In addition, the commercial banks and third-party online payment service providers that we work with are subject to the supervision of the People’s Bank of China, or the PBOC. The PBOC may publish rules, guidelines and interpretations from time to time regulating the operation of financial institutions and payment service providers, which may in turn affect how they provide payment services to us. For example, in November 2017, the PBOC published a notice, or the PBOC Notice, on the investigation and administration of illegal offering of settlement services by financial institutions and payment service providers to unlicensed entities. The PBOC Notice intends to prevent unlicensed entities from using licensed payment service providers as a conduit for conducting unlicensed payment settlement service business, to safeguard the fund security and information security. We launched the marketplace business in the first quarter of 2019, and cooperate with third-party online payment service providers and commercial bank to receive payment from the buyers and distribute payment to third-party merchants and us. We believe our current cooperation with third-party online payment service providers and commercial bank are not in violation of the PBOC Notice. We will continue to expand cooperation with third-party online payment service providers and commercial banks to cover all of our marketplace business and to support the new initiatives. We cannot assure you that the PBOC or other governmental authorities will find our cooperation model with third-party online payment service providers and commercial banks with respect to the marketplace business model to be in compliance with the PBOC Notice. If required by the PBOC or other relevant governmental authorities in the future, we may need to adjust or suspend our cooperation model with third-party payment service providers, and be subject to fines and other sanctions.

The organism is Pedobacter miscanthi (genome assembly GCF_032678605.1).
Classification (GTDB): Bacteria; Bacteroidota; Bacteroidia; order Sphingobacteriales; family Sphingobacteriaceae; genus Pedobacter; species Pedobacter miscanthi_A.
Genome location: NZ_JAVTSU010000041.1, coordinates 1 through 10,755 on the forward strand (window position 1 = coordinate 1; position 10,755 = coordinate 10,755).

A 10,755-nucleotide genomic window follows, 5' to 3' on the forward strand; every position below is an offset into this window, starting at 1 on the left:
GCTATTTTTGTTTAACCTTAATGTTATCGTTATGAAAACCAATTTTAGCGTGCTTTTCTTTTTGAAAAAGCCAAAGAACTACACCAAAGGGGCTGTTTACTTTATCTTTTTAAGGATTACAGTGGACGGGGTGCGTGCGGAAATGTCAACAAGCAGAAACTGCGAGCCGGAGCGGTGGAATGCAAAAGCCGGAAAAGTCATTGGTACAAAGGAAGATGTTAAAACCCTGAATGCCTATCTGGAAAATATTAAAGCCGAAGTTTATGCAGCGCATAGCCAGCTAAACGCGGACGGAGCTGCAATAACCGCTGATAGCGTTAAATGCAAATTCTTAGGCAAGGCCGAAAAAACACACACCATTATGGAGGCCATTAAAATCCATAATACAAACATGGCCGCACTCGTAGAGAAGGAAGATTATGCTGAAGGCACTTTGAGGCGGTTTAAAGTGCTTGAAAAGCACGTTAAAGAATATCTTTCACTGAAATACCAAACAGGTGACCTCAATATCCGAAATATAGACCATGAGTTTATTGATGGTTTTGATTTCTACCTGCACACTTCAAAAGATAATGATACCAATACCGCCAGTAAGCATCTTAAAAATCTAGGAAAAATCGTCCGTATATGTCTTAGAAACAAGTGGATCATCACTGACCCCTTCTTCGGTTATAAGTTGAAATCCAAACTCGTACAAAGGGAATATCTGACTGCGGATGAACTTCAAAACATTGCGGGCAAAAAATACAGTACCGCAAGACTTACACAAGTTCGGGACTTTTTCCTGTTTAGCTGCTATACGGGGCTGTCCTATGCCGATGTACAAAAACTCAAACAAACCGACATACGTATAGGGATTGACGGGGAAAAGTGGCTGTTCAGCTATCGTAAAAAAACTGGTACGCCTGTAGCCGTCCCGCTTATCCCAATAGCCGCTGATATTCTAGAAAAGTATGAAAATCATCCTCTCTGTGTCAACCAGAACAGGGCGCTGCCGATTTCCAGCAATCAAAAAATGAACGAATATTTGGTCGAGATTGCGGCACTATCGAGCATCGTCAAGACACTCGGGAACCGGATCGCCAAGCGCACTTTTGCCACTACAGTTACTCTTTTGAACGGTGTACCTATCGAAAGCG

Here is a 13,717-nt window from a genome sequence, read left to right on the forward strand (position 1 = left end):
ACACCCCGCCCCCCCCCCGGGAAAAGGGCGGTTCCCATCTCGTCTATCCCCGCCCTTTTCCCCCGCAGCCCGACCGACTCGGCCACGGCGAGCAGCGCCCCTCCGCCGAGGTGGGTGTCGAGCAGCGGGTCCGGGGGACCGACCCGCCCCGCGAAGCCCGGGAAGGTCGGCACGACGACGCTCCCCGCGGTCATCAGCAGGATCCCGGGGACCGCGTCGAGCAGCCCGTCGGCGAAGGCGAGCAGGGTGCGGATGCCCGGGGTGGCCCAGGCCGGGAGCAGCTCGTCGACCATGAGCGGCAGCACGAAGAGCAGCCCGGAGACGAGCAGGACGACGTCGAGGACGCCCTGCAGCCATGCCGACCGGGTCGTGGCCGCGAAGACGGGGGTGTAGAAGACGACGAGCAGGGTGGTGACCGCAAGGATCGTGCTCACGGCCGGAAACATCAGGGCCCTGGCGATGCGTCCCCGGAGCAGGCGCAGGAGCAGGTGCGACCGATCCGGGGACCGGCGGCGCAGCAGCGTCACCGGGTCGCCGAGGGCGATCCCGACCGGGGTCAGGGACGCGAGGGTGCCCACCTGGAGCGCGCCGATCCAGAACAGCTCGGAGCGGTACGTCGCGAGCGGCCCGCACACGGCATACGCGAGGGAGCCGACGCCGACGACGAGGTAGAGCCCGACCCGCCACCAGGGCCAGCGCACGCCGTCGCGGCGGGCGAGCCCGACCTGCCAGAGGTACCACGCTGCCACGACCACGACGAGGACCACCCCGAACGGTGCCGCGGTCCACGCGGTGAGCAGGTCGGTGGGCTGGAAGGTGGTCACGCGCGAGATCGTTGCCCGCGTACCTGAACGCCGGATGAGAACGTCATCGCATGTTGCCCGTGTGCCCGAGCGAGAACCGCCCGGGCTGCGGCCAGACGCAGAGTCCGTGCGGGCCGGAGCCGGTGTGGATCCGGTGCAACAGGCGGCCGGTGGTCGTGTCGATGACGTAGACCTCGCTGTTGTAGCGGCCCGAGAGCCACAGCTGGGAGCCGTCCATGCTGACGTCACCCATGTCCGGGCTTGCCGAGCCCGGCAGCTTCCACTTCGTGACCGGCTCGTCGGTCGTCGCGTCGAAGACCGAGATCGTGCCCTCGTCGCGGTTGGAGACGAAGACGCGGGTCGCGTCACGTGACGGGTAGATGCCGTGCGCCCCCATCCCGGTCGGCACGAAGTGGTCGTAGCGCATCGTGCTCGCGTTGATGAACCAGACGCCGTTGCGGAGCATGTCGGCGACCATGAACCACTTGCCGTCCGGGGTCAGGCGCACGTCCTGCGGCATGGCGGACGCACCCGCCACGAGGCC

In addition, we cannot assure you that we will be successful in entering into and maintaining amicable relationships with these online payment service providers and commercial banks. Identifying, negotiating and maintaining relationships with these providers require significant time and resources. Our current agreements with these service providers also do not prohibit them from working with our competitors. They could choose to terminate their relationships with us or propose terms that we cannot accept. In addition, these service providers may not perform as expected under our agreements with them, and we may have disagreements or disputes with such payment service providers, any of which could adversely affect our brand and reputation as well as our business operations.